Lithuania’s incumbent President Dalia Grybauskaite is widely tipped to win a second term in Sunday’s presidential election. Security concerns linked to the Ukraine crisis are a major factor.
Lithuanians began voting Sunday to elect a president with former European Union commissioner and karate black belt holder Dalia Grybauskaite holding a comfortable pre-poll lead.
Recent opinion polls showed the current president getting 47 percent support, with her closest rivals, Labor candidate Arturas Paulauskas and European Parliament member and Social Democrat Zigmantas Balcytis polling around 10 percent. They are not seen as a serious threat.
"If turnout exceeds 50 percent, she has quite a good chance of scoring a first round victory," Ramuas Vilpisauskas, a political scientist at Vilnius University told the AFP news agency.
Nicknamed the "Iron Lady" for her Thatcher-like resolve, 58-year-old Grybauskaite needs to garner more than 50 percent of the vote in order to avoid a run-off election on May 25.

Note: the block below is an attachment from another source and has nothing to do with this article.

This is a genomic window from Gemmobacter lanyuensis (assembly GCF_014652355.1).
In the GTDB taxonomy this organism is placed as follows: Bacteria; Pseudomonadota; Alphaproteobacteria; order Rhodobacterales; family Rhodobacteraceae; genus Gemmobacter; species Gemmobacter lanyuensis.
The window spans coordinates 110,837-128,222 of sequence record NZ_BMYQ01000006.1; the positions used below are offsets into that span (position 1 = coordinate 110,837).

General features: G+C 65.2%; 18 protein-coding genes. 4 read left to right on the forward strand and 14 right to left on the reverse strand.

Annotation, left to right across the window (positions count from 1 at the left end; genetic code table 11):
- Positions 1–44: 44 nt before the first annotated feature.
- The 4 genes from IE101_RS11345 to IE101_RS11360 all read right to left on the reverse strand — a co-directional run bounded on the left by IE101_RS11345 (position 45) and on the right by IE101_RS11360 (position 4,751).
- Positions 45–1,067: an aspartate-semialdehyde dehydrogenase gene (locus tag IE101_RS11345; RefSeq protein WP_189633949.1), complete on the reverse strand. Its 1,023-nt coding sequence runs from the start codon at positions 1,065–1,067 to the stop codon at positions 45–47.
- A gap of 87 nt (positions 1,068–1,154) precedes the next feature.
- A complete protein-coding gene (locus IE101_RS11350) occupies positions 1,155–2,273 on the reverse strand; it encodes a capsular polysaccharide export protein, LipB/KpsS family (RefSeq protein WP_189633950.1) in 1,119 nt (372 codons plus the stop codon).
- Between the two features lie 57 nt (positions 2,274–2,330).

Candidates need to win half the votes cast, with voter turnout greater than 50 percent to win the first round of voting.
In Lithuania's 2009 presidential election, Grybauskaite polled 69.04 percent of the vote in the seven candidate field. Voter turnout was at 51.67 percent.
Once under Soviet rule
Lithuania, once ruled by Moscow during the Cold War, has meant Grybauskaite's approval ratings have risen strongly after she rejected Russia's moves to annex Crimea and her support for increasing NATO forces in the country.
"Europe must understand that Russia is trying to redraw the post-war map and borders," Grybauskaite said recently.
"First it's Ukraine, Moldova will be next and, finally, it can reach the Baltic states and Poland. This is a serious threat to our region."
Educated in the Soviet Union and the US, Grybauskaite is an economist, serving as Lithuania's finance minister and EU budget commissioner before being elected as the country's first female president in 2009.
jlw/crh (AP, AFP)